Most high school students should not go to college, at least not right away. Many students end up changing their majors a year or more into their college career. Such changes cost students, or their parents, thousands of dollars in unnecessary additional tuition burden every year.
I attended community college for three semesters after high school, with the intention of becoming a social studies teacher. My grades were mixed. My mom paid for the first year. I took out a student loan to pay for the third semester, during which I dropped one class and failed another, both of which rendered me ineligible for a student loan the following semester.
So I took a semester off in 2012, and that turned into a few years. I sold Cutco for a while, then worked at several restaurants. I was pretty bad at sales but above average at waiting tables. I made great money as a server, and both roles sharpened my communication skills. In a later speech course my instructor was surprised when I told her I needed to stop procrastinating as I had written many of them two nights before they were due, granted I had spent much of the previous four years speaking extemporaneously for work.
I’ve always taken a strong interest in politics and in 2015 I started my own WordPress blog to vent my thoughts to the world. That’s how I discovered I wanted to write professionally. Before going back to Scott Community College in 2016 with financial support from family, I realized alcohol was costing me too much stress, time and money. So I quit drinking.
By 25 I was more mature and better equipped to tackle the challenges and seize the opportunities that college offered. I gave myself time to figure out what I wanted to do with my life. It wasn’t the most efficient path but it positioned me for a much better college experience than I had when I was 20.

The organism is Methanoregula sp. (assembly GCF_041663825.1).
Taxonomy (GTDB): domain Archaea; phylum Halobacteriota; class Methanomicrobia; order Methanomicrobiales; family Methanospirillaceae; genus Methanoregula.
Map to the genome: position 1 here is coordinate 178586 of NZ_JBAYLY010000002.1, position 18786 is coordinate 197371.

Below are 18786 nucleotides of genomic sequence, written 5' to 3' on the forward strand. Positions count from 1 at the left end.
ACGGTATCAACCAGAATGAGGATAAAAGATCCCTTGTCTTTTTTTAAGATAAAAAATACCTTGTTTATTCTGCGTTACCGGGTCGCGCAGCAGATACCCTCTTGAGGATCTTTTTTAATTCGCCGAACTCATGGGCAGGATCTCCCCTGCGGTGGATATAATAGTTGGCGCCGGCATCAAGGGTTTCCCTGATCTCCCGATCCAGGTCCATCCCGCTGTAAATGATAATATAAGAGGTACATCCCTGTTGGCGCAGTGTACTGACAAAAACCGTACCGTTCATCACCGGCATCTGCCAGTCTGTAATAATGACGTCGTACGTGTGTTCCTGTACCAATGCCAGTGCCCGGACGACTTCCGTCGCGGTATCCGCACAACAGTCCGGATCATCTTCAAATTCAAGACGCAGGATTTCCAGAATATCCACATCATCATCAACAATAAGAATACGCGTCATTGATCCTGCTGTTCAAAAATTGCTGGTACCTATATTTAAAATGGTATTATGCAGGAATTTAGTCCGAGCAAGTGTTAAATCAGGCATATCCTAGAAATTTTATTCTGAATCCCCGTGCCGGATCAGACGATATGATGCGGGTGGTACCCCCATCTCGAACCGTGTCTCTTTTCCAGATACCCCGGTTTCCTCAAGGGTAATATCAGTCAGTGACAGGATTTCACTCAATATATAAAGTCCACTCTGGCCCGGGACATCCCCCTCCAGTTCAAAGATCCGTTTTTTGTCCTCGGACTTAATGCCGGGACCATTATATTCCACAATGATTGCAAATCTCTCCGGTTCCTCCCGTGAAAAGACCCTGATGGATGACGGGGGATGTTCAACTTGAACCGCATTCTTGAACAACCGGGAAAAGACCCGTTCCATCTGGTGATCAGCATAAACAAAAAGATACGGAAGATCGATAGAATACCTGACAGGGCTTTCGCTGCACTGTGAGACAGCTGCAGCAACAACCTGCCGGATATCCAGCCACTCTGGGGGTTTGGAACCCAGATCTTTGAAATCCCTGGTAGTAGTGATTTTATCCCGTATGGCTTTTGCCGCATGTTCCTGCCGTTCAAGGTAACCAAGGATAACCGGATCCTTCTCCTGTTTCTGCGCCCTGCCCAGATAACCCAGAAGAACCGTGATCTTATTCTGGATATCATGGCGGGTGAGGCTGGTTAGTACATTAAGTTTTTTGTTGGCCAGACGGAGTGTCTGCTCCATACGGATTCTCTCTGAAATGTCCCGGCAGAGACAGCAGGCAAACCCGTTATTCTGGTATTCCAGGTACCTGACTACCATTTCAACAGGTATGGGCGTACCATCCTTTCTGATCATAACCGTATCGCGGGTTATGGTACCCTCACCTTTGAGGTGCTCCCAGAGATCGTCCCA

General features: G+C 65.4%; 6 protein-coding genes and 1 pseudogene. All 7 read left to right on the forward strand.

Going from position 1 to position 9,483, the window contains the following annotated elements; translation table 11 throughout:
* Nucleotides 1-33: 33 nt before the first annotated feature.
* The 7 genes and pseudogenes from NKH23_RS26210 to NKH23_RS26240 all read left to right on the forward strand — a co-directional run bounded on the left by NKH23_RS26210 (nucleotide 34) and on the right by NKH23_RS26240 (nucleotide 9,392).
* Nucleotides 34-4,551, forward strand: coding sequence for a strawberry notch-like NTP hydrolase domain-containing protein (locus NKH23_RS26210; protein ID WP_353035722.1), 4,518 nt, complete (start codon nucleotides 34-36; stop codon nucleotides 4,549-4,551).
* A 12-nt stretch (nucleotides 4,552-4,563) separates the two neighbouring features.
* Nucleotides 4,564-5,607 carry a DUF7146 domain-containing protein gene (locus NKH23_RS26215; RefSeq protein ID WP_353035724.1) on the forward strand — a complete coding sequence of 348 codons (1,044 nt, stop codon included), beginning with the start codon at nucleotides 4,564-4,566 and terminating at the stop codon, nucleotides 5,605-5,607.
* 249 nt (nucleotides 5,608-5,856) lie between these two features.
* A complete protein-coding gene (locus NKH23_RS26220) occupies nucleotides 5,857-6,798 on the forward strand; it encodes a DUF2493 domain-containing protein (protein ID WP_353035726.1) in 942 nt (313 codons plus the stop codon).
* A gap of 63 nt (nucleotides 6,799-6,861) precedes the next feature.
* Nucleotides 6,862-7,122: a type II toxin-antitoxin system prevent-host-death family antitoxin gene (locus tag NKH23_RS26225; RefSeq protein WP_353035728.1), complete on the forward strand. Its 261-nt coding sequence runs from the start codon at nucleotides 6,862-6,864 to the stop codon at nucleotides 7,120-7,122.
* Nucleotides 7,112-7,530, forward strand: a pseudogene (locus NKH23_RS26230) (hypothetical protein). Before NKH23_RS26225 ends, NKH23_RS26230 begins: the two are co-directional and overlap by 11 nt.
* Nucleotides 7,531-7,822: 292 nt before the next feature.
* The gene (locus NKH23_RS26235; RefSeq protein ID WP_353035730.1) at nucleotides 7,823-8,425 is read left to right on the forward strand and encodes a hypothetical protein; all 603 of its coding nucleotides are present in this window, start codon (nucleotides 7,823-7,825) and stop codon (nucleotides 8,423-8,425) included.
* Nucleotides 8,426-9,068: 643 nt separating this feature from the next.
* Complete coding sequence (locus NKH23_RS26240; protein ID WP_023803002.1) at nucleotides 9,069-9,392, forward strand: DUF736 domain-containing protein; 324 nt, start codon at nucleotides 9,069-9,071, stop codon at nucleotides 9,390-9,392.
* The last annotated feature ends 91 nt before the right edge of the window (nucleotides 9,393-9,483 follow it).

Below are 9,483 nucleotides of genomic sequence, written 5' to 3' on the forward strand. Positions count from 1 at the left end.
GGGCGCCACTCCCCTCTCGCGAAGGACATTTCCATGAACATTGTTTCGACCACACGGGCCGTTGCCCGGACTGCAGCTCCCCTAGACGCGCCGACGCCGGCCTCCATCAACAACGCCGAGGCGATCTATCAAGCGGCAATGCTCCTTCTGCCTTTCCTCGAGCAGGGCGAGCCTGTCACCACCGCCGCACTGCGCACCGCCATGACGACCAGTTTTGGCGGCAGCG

That’s why most high school students should take a gap year, or two. Use that time to build a skill set that will enable you to be financially self-supporting through college. Some great potential options include bartending, restaurant serving and cosmetology. The military also provides great opportunities that will cover your tuition. The ability to pay out of pocket for your own groceries, rent and other bills is incredibly freeing and satisfying. It’ll save you a bundle on student loans.
Student housing is the biggest scam in the university industrial complex. One year of housing and meal costs at the University of Iowa is $11,780. The food is mediocre and dormitories are a terrible value for what you get. You typically share a communal bathroom and don’t have your own bedroom. Off-campus housing is the way to go.
There’s a weird stigma hovering over American society that high school students who choose not to attend college are consigning themselves to a life of second class citizenry. I’ve talked to countless people over the years who chose a career path completely unrelated to their college degree. If you really want to learn about psychology but have not mapped a clear cut path to a career, try taking one psychology course at SWCC recreationally or just buy the textbook on Amazon before committing yourself to a four year degree that could ultimately prove useless.
Some of the most successful business owners I know did not attend college, but completed apprenticeship programs to work as electricians or plumbers. The great thing about trade apprenticeships is rather than extracting commitments to exorbitant student loans, they pay you while you’re learning — typically upwards of $15 per hour.
Many of the degree “requirements” in certain fields are completely arbitrary or easily circumvented.
I have a close friend I worked with in the restaurant industry. He was already tech-savvy and taught himself a great deal about coding on the internet. Then he went to a coding bootcamp in Arizona called DevMountain for a few months, and quickly landed a job in Des Moines after completing the program. He makes over $60,000 a year. He said many of his coworkers got four year degrees to do the same thing he does.